One of the victims at Dereck Jermaine Sanders’ sentencing hearing Friday told the convicted rapist that because of him, “I am scared of passing men on the street.”
Another said she was “so angry” after he raped her that “hate took over me,” and things got so bad with her family they wound up putting her in a group home.
“You took my sleep, my sense of safety and security, my calm nature and my self-esteem,” said a third. “You gave me fear, shame and self-loathing.”
From April 1998 through March 2003, Sanders raped and sexually attacked women all over Sacramento, in a range so far and wide that law enforcement nicknamed him “The Roaming Rapist.” On Oct. 15, a Sacramento Superior Court jury convicted him on 28 felony counts for his attacks on 10 women.
At Friday’s sentencing, the third woman concluded her remarks by saying, “I would like to know how that kind of damage can be measured.”
Sacramento Superior Court Judge Steve White couldn’t speak for all of the victims and their extended families and friends that included another 100 or so people, in the third woman’s estimate. But he gave them all an answer on how the sex-crime spree is going to measure up with respect to the serial rapist, and the number was a big one – 396 years to life in prison.
“I get that this is going to far exceed the years you have left in your life,” White told Sanders, just before imposing the centuries-long term. “But I think the symbolic importance of accounting, in the strongest possible way, the years that should be paid for the violence you inflicted and the crimes you committed – it should be paid in full.”
Sanders, 41, was arrested in November 2012 through a “familial” DNA hit that led investigators to the defendant’s brother. Ladell Lamont Sanders was arrested in 2011 and later convicted and sentenced to 25 years to life in prison on a serial rape case of his own.
Authorities said an investigation led them from Ladell to Dereck Sanders. In November 2012, a surveillance team tracked Dereck to a McDonald’s in Rancho Cordova. When Sanders finished eating, he deposited his trash in a receptacle at White Rock Park.
Investigators retrieved it, extracted some DNA and matched it to the victims. They were two teenaged girls in Carmichael, a bicyclist in a field at Roseville Road and Watt Avenue, two prostitutes on Stockton Boulevard, a woman at La Mancha Way and Tangerine Avenue in the south area, a woman in Arcade Creek Park, a woman in Howe Avenue Park, a woman who got in a traffic accident not too far from Sacramento State, and a woman coming out of The Raven, a bar on J Street in East Sacramento.
“He has made me aware of the brutal darkness that dwells in this world,” the first victim said. She told the judge she still lives “in the same neighborhood I lived in then, at the time of the incident, so I have to constantly drive by the same street and the same field that he raped me in.”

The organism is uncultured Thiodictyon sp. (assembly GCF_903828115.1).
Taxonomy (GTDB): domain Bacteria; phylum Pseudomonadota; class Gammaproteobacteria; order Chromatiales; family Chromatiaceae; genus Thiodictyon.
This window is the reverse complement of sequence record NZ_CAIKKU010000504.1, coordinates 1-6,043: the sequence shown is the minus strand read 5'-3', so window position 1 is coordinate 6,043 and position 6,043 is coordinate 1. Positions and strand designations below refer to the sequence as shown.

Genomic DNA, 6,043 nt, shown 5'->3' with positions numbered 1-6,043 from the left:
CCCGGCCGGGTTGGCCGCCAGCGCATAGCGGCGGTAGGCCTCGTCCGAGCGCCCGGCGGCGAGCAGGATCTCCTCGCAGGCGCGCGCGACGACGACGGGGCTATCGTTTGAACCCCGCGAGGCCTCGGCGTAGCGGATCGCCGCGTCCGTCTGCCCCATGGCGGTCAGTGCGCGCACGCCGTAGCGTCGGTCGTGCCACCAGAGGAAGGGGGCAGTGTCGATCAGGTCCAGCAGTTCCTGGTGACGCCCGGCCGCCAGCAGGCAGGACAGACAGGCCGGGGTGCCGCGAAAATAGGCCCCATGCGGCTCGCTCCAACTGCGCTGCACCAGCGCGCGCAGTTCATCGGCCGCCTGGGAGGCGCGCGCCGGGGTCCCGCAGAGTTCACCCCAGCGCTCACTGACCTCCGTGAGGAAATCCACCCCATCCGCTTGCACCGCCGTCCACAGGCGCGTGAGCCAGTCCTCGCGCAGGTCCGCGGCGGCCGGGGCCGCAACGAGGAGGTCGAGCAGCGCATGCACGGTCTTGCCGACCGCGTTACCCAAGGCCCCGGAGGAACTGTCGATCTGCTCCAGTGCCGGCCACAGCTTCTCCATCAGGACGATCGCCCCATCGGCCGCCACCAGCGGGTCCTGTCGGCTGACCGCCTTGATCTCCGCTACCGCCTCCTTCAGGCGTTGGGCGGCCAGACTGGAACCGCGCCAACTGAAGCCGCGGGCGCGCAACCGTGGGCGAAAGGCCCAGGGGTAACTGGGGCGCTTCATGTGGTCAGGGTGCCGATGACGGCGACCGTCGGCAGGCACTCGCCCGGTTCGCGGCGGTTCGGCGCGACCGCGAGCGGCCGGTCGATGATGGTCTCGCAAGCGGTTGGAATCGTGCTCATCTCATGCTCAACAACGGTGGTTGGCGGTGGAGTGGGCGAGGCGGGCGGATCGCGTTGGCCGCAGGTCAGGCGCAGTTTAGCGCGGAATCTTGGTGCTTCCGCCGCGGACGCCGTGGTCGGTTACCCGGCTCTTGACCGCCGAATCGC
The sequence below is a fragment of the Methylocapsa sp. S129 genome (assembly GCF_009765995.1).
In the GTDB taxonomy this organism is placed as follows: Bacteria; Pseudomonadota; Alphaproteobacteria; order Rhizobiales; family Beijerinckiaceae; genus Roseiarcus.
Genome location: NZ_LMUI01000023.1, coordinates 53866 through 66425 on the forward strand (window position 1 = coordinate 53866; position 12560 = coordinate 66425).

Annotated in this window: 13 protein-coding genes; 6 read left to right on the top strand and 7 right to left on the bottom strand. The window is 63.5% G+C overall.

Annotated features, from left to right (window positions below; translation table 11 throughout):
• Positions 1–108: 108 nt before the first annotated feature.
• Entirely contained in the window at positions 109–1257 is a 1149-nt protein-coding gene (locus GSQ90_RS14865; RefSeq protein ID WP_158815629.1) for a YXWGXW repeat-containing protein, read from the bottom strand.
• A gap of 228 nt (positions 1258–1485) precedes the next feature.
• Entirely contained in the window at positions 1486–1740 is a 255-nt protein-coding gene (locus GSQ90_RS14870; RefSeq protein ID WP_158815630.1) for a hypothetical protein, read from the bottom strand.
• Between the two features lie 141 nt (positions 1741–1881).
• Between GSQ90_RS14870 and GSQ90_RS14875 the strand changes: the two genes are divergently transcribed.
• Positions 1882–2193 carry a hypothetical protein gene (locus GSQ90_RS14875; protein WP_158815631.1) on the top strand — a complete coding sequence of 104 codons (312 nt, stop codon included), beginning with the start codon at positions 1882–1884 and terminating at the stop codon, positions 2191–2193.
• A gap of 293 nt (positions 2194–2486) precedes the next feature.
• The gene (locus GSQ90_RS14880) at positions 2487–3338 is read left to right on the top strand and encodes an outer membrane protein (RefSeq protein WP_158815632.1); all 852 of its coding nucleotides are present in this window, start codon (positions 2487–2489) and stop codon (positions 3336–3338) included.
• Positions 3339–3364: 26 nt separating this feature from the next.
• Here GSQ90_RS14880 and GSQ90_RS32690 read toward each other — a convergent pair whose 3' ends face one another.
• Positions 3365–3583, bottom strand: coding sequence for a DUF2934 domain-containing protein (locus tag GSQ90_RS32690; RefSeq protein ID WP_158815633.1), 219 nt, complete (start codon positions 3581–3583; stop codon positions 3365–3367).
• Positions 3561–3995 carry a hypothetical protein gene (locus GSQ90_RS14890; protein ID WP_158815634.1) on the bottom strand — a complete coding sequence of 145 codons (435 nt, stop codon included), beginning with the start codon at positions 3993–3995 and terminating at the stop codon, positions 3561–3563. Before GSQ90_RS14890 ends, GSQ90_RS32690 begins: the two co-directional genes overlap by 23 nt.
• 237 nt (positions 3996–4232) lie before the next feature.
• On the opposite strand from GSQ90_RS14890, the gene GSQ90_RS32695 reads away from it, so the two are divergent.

After her rape, the second woman said, “sex had little meaning,” and “only now am I able to understand the value of it.” She said she has trouble forming relationships, and although she’s finally beginning to recover, “I believe I am destined to be alone forever.”
Deputy District Attorney Rob Gold said the harm that can be laid to Sanders is “immeasurable.” Sentences such as 396 years to life are only reserved for “the worst of the worst,” Gold said. Even then, it’s not enough of a payment for what Sanders has taken, the prosecutor said.
Gold offered Sanders an atonement option.
“I’ve talked to a lot of people in law enforcement, and they want to understand how he could do all of these things, coming from a family (where) his brother also was a serial rapist,” Gold said. “So there will be value if Mr. Sanders saw fit to talk to law enforcement some day. What was it that made him the type of person he is, so that law enforcement could help prevent that in the future?
“Perhaps some day he could do something positive to show something to the victims that he is worthy of forgiveness,” Gold said. “Until now, he’s done nothing, except harm people.”
Gold said, “The People hope he will get out of denial.” But there was no such departure happening from the defense table Friday when Sanders took his few moments to address the court.
First, he tried to fire his lawyer, David Bonilla. Then he accused Gold of prosecutorial misconduct. The jury also got it wrong, Sanders said, due to its own misconduct.
He told the three victims in the courtroom to “go on the Internet and look at the evidence against me.” He said it “proves my innocence.” To support his case, Sanders cited discrepancies between his own physical appearance and the descriptions of him given to law enforcement by the women who were being raped in the streets, in the dark.
White listened until Sanders was finished before the judge wondered aloud how “you continue to define yourself as the victim.”
“This is the most overwhelmingly strong case against a serial rapist and serial sexual predator that I’ve ever seen,” White said.
Call The Bee’s Andy Furillo, (916) 321-1141. Follow him on Twitter @andyfurillo.